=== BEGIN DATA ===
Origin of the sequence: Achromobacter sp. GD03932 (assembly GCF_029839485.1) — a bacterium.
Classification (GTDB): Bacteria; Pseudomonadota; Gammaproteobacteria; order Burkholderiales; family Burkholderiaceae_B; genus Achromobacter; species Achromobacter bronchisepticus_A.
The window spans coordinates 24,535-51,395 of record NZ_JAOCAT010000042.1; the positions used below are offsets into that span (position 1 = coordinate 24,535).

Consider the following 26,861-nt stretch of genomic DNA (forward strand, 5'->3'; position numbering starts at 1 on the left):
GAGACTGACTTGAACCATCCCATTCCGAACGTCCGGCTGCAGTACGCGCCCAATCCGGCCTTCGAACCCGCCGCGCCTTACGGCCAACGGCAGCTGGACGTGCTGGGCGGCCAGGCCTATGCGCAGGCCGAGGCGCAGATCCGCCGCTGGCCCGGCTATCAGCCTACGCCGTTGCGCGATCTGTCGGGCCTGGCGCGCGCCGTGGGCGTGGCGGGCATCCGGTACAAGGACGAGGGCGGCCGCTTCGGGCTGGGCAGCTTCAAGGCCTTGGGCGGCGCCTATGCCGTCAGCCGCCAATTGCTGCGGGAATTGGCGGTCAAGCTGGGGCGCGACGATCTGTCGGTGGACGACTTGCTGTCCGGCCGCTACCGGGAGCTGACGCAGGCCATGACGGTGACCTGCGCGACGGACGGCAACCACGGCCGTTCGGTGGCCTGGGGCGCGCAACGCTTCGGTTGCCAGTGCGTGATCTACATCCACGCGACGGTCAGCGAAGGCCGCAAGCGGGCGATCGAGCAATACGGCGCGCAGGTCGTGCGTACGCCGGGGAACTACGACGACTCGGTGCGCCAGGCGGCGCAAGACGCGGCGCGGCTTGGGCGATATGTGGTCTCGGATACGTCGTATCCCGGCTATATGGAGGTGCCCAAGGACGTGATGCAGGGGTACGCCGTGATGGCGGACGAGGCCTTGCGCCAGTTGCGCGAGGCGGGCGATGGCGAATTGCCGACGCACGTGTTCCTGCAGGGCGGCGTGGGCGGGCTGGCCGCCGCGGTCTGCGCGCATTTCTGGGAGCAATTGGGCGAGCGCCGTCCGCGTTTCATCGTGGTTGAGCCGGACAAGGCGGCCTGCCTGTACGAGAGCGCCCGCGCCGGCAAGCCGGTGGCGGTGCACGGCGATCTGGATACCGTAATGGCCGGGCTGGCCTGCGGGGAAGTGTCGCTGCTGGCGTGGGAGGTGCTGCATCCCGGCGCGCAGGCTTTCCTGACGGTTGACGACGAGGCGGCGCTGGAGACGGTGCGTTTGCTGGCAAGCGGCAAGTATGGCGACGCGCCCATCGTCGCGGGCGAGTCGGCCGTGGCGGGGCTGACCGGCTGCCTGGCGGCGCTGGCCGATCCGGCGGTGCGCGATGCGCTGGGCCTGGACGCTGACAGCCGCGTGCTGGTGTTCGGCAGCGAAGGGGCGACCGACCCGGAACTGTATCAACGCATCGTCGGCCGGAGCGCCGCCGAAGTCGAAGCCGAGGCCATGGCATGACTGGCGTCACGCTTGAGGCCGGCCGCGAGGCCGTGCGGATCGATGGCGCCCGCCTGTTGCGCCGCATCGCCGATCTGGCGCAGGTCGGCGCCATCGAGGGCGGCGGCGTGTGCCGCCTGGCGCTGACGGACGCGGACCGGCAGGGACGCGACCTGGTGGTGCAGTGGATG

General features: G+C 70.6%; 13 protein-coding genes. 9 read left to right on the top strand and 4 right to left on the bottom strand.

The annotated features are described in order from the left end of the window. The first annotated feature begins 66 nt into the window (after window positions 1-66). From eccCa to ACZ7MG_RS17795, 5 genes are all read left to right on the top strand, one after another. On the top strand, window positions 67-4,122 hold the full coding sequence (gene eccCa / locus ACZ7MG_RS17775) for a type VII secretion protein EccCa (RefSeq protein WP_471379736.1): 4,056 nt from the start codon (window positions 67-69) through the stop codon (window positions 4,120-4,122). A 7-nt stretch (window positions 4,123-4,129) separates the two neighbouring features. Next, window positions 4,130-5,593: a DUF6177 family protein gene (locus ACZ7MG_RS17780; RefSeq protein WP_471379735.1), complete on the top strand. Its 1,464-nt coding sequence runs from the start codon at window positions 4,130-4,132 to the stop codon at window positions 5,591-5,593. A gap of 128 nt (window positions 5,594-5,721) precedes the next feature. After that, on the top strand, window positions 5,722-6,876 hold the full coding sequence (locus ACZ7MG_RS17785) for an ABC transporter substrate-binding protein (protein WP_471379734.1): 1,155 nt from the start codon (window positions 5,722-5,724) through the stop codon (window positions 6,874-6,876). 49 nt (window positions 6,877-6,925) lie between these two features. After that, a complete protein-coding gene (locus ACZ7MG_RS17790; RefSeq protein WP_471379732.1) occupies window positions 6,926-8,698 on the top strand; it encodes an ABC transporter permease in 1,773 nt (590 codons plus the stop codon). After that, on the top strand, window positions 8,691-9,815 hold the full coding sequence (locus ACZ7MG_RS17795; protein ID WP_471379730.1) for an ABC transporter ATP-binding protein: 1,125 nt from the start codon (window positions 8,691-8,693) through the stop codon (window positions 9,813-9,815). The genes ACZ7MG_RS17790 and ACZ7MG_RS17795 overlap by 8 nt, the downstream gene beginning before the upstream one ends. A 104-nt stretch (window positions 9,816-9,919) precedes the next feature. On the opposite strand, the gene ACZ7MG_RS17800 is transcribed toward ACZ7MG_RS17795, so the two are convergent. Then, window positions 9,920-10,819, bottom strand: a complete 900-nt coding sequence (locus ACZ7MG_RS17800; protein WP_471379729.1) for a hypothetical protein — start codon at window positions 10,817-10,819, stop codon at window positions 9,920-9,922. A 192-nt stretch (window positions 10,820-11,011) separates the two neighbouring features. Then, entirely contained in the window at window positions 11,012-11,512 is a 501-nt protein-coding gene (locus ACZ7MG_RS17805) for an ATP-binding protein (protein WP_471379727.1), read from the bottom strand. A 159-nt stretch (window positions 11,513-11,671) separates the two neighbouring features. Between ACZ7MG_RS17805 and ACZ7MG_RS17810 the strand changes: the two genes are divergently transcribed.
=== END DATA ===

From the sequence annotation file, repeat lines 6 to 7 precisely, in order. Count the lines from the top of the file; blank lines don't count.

General features: G+C 70.6%; 13 protein-coding genes. 9 read left to right on the top strand and 4 right to left on the bottom strand.

The annotated features are described in order from the left end of the window. The first annotated feature begins 66 nt into the window (after window positions 1-66). From eccCa to ACZ7MG_RS17795, 5 genes are all read left to right on the top strand, one after another. On the top strand, window positions 67-4,122 hold the full coding sequence (gene eccCa / locus ACZ7MG_RS17775) for a type VII secretion protein EccCa (RefSeq protein WP_471379736.1): 4,056 nt from the start codon (window positions 67-69) through the stop codon (window positions 4,120-4,122). A 7-nt stretch (window positions 4,123-4,129) separates the two neighbouring features. Next, window positions 4,130-5,593: a DUF6177 family protein gene (locus ACZ7MG_RS17780; RefSeq protein WP_471379735.1), complete on the top strand. Its 1,464-nt coding sequence runs from the start codon at window positions 4,130-4,132 to the stop codon at window positions 5,591-5,593. A gap of 128 nt (window positions 5,594-5,721) precedes the next feature. After that, on the top strand, window positions 5,722-6,876 hold the full coding sequence (locus ACZ7MG_RS17785) for an ABC transporter substrate-binding protein (protein WP_471379734.1): 1,155 nt from the start codon (window positions 5,722-5,724) through the stop codon (window positions 6,874-6,876). 49 nt (window positions 6,877-6,925) lie between these two features. After that, a complete protein-coding gene (locus ACZ7MG_RS17790; RefSeq protein WP_471379732.1) occupies window positions 6,926-8,698 on the top strand; it encodes an ABC transporter permease in 1,773 nt (590 codons plus the stop codon). After that, on the top strand, window positions 8,691-9,815 hold the full coding sequence (locus ACZ7MG_RS17795; protein ID WP_471379730.1) for an ABC transporter ATP-binding protein: 1,125 nt from the start codon (window positions 8,691-8,693) through the stop codon (window positions 9,813-9,815). The genes ACZ7MG_RS17790 and ACZ7MG_RS17795 overlap by 8 nt, the downstream gene beginning before the upstream one ends. A 104-nt stretch (window positions 9,816-9,919) precedes the next feature. On the opposite strand, the gene ACZ7MG_RS17800 is transcribed toward ACZ7MG_RS17795, so the two are convergent. Then, window positions 9,920-10,819, bottom strand: a complete 900-nt coding sequence (locus ACZ7MG_RS17800; protein WP_471379729.1) for a hypothetical protein — start codon at window positions 10,817-10,819, stop codon at window positions 9,920-9,922. A 192-nt stretch (window positions 10,820-11,011) separates the two neighbouring features. Then, entirely contained in the window at window positions 11,012-11,512 is a 501-nt protein-coding gene (locus ACZ7MG_RS17805) for an ATP-binding protein (protein WP_471379727.1), read from the bottom strand. A 159-nt stretch (window positions 11,513-11,671) separates the two neighbouring features. Between ACZ7MG_RS17805 and ACZ7MG_RS17810 the strand changes: the two genes are divergently transcribed.